We live in Paris, right? Well, not exactly. You see, Paris is a well-defined area, with no room for growth. There is a road that surrounds the city called the boulevard périphérique. Sort of like a by-pass or similar highway that circles an american city, the périphérique circles Paris, and everything inside the circle is Paris, everything outside is not. We live outside the périphérique, and after a month of living here, we actually had not yet made it inside! That's right, we live in Paris and after one month we'd not been to Paris! This weekend, we changed that.
The first Sunday of each month means free admission to all Paris museums, so we thought we'd take advantage of one of the coldest free Sundays of the year and head to the Louvre in February. We plotted our route on the trains/subways and took off for the day. We didn't bother to bring maps though, and when we tried to change trains for the second leg of our trip and discovered that the train was shut down (not sure why, but lots of police, red tape [literal red tape], dogs, and such blocking the wing of the train station), we had to improvise with no real plan and no directions to follow. So we walked. And looked at maps on bus stations. And generally got lucky. Along the walk through downtown Paris, we did discover a little bit of why people seem to like this city. There's something captivating about the place. It's nice. You should come.
As we were walking, I had to find a bathroom bad. Luckily, this little guy popped up in my path:
Sort of like a port-a-potty but more permanent, cleaner, and automated. I'd read in a book once that you have to pay for these streetside stalls, but thankfully this one read "gratuit" on the door. So I pressed a button to open the door and went inside. When the door closed, I prepped myself for the task at hand and saw a red lever on the door. Assuming the lever to be the locking mechanism, I pulled it. The door immediately swung open and a voice started telling me to exit, over and over again. Try as I might, I couldn't get the door to close again, so I obeyed and stepped outside. The door then shut and a wash cycle commenced to fully clean the unit while I stood outside in the cold doing the peepee dance. Don't push the lever, it doesn't lock the door!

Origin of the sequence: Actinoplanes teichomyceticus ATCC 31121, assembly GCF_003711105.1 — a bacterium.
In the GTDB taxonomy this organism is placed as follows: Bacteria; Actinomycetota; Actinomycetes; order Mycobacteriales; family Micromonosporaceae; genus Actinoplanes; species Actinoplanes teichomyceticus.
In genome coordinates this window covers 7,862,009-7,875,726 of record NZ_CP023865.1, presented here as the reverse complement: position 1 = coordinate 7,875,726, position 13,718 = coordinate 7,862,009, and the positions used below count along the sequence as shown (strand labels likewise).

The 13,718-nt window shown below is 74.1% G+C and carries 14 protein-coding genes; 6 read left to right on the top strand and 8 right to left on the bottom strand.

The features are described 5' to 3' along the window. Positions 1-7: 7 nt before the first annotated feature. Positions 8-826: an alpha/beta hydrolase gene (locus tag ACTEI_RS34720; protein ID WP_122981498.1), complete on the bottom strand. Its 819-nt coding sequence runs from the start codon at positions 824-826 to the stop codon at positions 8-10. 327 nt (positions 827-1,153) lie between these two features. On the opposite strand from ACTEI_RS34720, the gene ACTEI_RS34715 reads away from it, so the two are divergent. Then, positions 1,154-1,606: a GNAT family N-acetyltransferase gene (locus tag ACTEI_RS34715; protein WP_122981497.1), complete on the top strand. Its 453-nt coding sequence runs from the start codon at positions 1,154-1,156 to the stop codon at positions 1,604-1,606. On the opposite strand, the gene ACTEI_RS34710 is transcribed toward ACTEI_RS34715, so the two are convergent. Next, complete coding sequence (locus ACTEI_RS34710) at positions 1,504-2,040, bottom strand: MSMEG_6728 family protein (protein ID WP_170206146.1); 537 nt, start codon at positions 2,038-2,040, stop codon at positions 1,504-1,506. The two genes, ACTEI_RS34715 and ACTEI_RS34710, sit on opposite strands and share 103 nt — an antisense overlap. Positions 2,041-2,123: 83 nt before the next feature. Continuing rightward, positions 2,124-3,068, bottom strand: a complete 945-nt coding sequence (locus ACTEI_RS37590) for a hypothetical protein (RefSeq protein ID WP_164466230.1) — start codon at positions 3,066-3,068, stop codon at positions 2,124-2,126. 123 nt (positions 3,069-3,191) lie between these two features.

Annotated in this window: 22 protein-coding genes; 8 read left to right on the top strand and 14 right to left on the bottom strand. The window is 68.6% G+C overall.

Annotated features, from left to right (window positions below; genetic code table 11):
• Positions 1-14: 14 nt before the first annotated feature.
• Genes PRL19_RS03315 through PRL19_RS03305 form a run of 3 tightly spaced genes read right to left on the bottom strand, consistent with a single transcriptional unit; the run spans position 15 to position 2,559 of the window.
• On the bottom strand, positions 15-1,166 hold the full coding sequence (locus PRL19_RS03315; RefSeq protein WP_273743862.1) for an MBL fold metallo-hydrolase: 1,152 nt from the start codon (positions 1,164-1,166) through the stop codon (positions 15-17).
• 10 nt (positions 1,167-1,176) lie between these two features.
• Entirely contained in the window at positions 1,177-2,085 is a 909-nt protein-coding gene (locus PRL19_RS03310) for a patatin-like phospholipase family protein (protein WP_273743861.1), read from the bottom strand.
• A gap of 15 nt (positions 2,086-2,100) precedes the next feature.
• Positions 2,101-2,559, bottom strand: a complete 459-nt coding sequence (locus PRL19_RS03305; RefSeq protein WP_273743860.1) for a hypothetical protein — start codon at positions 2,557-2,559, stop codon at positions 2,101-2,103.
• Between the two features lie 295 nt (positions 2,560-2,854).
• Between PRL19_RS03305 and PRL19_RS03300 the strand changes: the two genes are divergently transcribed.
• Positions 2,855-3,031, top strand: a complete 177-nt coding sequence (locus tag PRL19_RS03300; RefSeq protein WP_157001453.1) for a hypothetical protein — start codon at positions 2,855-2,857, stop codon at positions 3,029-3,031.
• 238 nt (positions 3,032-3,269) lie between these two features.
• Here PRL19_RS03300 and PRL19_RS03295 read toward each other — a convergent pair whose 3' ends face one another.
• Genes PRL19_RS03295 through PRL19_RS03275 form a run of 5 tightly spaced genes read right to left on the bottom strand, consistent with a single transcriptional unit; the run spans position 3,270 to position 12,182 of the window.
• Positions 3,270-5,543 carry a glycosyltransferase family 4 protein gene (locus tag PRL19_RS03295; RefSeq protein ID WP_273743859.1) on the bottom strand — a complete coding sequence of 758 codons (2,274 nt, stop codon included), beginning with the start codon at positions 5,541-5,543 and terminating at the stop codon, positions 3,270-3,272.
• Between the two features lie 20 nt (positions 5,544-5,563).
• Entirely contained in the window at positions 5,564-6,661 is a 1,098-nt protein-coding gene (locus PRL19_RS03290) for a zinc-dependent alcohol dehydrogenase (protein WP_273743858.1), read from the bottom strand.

We eventually found our way to the Louvre. A big old building full of art. It's pretty cool. In the middle courtyard is this big glass pyramid. Controversial when it was built, it's now the entrance to the big old building art museum. Many people still don't like the weird modernness of the glass pyramid. It was ok I guess. If you'd like to know more, ask someone or go to wikipedia or something.
Inside there were lots of paintings. Most of them just hung on the wall and you could look at them. No big deal. But then there was this one:Protected by glass with ropes blocking you from getting too close, the Mona Lisa is one of the most famous paintings in the world. Maybe the most famous. I totally don't get it. More on that in a sec. Here's a picture of the ridiculous mass of people taking pictures of the Mona Lisa:
Facing the Mona Lisa across the room was the very large painting below. Now this giant painting had not one person, but 120. And 5 dogs. And I'm pretty sure Jesus was one of the people. I figure that makes it about 125 times better than the Mona Lisa. Yep, this painting is better than the Mona Lisa. I tried to get people to turn around and look, but they were too attached to their cameras and phones and such.
I'll take my little Venus over the white stone one with no arms anyday:
Probably the most disturbing piece of art, courtesy of our good buddy John:
Almost as disturbing was this statue found in the deep bowels of the museum:
I liked this painting. I think it's of Charlie Daniels...
Living art. I think I'm onto something.
Hooray Le Louvre! We had a great time. After a couple hours of looking at pretty stuff, we spent another hour trying to find our way out. For a big, almost U-shaped building, you'd think getting out would be easy. But it's not. They get you with the floors, up and down and up and down. It's a mess. Next time we'll start our exit an hour earlier.